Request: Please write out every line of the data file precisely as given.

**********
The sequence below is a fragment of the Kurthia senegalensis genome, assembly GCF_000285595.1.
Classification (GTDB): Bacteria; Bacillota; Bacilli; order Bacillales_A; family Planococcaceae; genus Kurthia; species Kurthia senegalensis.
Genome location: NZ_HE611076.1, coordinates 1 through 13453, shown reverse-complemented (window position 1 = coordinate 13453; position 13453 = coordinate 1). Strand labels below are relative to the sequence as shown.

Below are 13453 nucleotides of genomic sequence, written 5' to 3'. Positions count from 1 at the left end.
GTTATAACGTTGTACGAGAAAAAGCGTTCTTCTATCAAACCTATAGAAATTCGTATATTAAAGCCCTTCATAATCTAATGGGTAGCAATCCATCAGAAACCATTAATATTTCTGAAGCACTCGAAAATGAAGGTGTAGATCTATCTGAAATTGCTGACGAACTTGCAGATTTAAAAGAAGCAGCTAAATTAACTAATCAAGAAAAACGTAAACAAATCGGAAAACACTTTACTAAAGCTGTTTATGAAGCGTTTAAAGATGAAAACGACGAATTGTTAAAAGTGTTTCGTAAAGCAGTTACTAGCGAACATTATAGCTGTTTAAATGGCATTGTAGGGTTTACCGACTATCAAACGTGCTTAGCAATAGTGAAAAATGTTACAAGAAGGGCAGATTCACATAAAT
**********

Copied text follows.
The sequence below is a fragment of the Kurthia senegalensis genome, assembly GCF_000285595.1.
Classification (GTDB): Bacteria; Bacillota; Bacilli; order Bacillales_A; family Planococcaceae; genus Kurthia; species Kurthia senegalensis.
Genome location: NZ_HE611076.1, coordinates 1 through 13453, shown reverse-complemented (window position 1 = coordinate 13453; position 13453 = coordinate 1). Strand labels below are relative to the sequence as shown.

Below are 13453 nucleotides of genomic sequence, written 5' to 3'. Positions count from 1 at the left end.
GTTATAACGTTGTACGAGAAAAAGCGTTCTTCTATCAAACCTATAGAAATTCGTATATTAAAGCCCTTCATAATCTAATGGGTAGCAATCCATCAGAAACCATTAATATTTCTGAAGCACTCGAAAATGAAGGTGTAGATCTATCTGAAATTGCTGACGAACTTGCAGATTTAAAAGAAGCAGCTAAATTAACTAATCAAGAAAAACGTAAACAAATCGGAAAACACTTTACTAAAGCTGTTTATGAAGCGTTTAAAGATGAAAACGACGAATTGTTAAAAGTGTTTCGTAAAGCAGTTACTAGCGAACATTATAGCTGTTTAAATGGCATTGTAGGGTTTACCGACTATCAAACGTGCTTAGCAATAGTGAAAAATGTTACAAGAAGGGCAGATTCACATAAAT